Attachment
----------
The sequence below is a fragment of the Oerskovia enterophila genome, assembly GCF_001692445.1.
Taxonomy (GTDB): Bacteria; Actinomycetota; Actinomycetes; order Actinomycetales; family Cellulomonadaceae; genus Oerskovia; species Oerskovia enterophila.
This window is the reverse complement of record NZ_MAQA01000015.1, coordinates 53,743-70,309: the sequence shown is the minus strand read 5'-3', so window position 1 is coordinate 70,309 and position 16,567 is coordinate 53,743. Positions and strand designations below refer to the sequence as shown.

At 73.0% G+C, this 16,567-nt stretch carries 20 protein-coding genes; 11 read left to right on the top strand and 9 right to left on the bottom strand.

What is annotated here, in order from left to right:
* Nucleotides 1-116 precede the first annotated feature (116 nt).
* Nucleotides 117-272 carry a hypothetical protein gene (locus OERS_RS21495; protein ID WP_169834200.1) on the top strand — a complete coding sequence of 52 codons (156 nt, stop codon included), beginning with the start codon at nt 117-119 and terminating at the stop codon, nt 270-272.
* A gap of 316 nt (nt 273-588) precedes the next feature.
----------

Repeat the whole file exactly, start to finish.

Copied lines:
The sequence below is a fragment of the Oerskovia enterophila genome, assembly GCF_001692445.1.
Taxonomy (GTDB): Bacteria; Actinomycetota; Actinomycetes; order Actinomycetales; family Cellulomonadaceae; genus Oerskovia; species Oerskovia enterophila.
This window is the reverse complement of record NZ_MAQA01000015.1, coordinates 53,743-70,309: the sequence shown is the minus strand read 5'-3', so window position 1 is coordinate 70,309 and position 16,567 is coordinate 53,743. Positions and strand designations below refer to the sequence as shown.

At 73.0% G+C, this 16,567-nt stretch carries 20 protein-coding genes; 11 read left to right on the top strand and 9 right to left on the bottom strand.

What is annotated here, in order from left to right:
* Nucleotides 1-116 precede the first annotated feature (116 nt).
* Nucleotides 117-272 carry a hypothetical protein gene (locus OERS_RS21495; protein ID WP_169834200.1) on the top strand — a complete coding sequence of 52 codons (156 nt, stop codon included), beginning with the start codon at nt 117-119 and terminating at the stop codon, nt 270-272.
* A gap of 316 nt (nt 273-588) precedes the next feature.